To those that think such a measure is anti-aspirational, the research suggests otherwise. CIPD research shows that disproportionate levels of CEO pay is a huge issue for employees, with 59% citing it as a reason they are demotivated at work. So in theory companies that reduce executive pay to what is considered a fairer ratio, or increase the salaries of the lowest paid workers to the same extent, get a more productive workforce. And because not everyone, in actual fact, wants to live in Trump Towers surrounded by gold rococo, but would rather just not be struggling to make ends meet at the end of the month.

Many HR departments will be rolling their eyes at the extra work that ratios would involve just on admin, let alone the job the communications departments would have when ratios are finally disclosed and a horrified workforce begins to bite.

One of the things HR heads and the lawyers that help them draw up pay packages can perhaps feel justified in having a good whine about is trying to determine what is considered fair. But actually, they don’t have to do this on their own. They can just ask Pay Compare, an organisation dedicated to determining exactly that.

Fair is a relative concept. Recognising unfairness is often intuitive but it can also be quantified, if we assume that the capabilities of any individual are limited, however skilled and experienced they might be. Bringing executive pay into line with the pay of their workers is not a cap on just deserts, it is a cap on exploitation.

There is a pot of money. Occasionally it is made bigger by things like Quantitative Easing, lower interest rates and higher productivity; occasionally it gets smaller as a result of recession and debt repayments. For the top 1 per cent of earners (and it is the top 1 per cent that keeps getting richer, according to the Institute for Fiscal Studies) to keep continually reaching deeper and deeper down into the pot, leaving only the soggy dregs in the bottom for the rest of the population, is just unsustainable. But that is what is currently happening over time.

Businesses are too moany about red tape, like teenage boys being asked to put on a coat. To those who remonstrate about more form-filling as a result of Theresa May’s promised corporate governance clean-up, well, suck it up, frankly. So what if doing the right thing means a bit more hassle? It’s cold outside.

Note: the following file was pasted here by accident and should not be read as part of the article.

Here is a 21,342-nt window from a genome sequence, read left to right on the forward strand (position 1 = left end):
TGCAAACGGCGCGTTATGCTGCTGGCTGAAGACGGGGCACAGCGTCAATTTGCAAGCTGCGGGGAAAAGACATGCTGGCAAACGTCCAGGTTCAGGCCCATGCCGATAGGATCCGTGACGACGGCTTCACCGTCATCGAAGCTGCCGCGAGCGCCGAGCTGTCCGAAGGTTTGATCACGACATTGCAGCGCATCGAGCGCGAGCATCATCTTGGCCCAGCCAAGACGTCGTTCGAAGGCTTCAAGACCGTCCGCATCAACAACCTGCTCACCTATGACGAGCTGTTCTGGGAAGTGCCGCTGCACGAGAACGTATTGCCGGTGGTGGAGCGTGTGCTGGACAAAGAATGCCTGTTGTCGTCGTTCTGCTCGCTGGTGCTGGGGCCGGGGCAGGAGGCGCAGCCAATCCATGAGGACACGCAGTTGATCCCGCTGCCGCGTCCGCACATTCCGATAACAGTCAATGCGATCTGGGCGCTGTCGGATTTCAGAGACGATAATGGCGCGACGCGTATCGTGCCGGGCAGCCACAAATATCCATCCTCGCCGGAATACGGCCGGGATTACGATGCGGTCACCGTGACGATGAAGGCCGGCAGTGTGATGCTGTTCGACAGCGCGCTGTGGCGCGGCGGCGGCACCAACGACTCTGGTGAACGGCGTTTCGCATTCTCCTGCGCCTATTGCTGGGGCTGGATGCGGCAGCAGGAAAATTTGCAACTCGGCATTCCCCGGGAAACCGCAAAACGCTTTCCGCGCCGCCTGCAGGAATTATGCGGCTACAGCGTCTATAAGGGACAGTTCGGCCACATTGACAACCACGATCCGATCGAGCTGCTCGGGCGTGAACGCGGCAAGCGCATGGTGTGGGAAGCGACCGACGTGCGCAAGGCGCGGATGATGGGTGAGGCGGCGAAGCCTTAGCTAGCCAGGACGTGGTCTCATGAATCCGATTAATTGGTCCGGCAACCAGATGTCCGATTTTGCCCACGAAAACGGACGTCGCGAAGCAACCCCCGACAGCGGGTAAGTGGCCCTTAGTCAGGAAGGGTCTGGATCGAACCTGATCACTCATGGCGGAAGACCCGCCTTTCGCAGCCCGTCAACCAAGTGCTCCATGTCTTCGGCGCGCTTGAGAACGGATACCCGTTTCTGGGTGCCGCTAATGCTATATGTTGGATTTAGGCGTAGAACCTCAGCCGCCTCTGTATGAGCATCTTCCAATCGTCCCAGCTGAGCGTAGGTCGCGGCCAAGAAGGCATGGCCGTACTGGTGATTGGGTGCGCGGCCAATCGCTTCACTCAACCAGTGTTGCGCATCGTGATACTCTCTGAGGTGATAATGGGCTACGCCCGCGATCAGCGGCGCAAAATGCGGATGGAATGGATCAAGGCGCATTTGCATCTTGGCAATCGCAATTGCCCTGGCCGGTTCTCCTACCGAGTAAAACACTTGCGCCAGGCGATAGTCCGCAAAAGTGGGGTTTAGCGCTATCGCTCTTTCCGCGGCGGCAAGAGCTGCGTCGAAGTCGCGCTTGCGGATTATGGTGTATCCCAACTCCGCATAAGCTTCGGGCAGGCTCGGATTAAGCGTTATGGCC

To those that think this is all sounds a bit communist, do note that it is a Conservative Prime Minister championing the ideas of linking the salary of the highest paid to the salary of the lowest. Because no one, not even those who prioritise economic growth above all other measure of human success, believes that one person’s natural talents, however impressive, can justify them being paid £200 to go for a wee, which is roughly what you get if you divide the £70.4m total package of Sir Martin Sorrell, chief executive of WPP by days, hours and minutes, assuming 90 seconds for a wee break (ever mindful of what his co-workers must think, perhaps he tries to get it down to sub-60).

It remains to be seen whether publishing salary ratios would lead to those ratios shrinking over time. But one thing is for sure: if I was working for someone who earned even 10 times what I was earning, I’d be pretty narked. If they didn’t want to take one for the team and sacrifice a bit of their pot, then I could always leave and find an employer that did value my contribution more “fairly”. There’s no “I” in team, as they say. And there’s no justification to pay executives hundreds of times more than those they depend upon to run their companies effectively.